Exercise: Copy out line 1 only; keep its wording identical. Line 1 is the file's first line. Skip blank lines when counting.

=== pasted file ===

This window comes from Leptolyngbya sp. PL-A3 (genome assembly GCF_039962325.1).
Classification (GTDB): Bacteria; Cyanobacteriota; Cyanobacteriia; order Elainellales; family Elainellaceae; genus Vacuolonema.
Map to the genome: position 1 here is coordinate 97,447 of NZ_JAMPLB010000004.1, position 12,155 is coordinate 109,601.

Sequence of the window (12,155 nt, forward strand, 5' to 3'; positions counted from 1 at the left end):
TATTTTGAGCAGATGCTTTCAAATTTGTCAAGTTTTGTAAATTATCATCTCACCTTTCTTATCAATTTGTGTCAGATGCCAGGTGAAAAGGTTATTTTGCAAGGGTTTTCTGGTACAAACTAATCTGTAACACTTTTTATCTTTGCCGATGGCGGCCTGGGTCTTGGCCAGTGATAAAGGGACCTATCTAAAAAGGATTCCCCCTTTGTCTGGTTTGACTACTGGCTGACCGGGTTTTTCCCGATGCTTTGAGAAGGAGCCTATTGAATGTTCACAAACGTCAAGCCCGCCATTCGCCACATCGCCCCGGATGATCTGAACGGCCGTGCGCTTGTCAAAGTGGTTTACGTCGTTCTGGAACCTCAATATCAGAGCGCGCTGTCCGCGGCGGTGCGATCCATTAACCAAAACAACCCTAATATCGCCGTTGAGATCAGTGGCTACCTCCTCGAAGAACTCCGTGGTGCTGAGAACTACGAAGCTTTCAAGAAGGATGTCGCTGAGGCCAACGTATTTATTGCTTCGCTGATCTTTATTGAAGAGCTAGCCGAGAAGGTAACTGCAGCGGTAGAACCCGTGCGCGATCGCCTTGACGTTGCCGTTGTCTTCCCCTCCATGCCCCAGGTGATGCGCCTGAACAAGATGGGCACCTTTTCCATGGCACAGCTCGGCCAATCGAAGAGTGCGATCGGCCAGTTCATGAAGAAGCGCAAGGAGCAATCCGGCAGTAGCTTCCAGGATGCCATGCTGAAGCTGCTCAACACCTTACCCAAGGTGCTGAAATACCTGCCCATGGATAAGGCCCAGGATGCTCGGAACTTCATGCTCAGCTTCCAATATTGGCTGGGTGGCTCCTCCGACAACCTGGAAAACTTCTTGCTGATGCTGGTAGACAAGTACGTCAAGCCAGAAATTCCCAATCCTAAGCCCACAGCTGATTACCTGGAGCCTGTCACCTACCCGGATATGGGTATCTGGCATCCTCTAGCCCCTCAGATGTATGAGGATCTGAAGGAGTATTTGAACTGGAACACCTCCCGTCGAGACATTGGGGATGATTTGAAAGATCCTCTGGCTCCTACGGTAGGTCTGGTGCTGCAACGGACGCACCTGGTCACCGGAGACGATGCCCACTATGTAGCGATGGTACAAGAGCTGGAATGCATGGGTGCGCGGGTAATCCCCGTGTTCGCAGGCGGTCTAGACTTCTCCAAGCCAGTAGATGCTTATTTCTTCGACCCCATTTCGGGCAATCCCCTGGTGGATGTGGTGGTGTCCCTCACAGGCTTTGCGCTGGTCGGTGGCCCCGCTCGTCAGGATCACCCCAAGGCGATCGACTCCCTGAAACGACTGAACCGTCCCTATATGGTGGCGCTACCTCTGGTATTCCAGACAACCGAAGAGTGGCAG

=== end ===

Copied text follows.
This window comes from Leptolyngbya sp. PL-A3 (genome assembly GCF_039962325.1).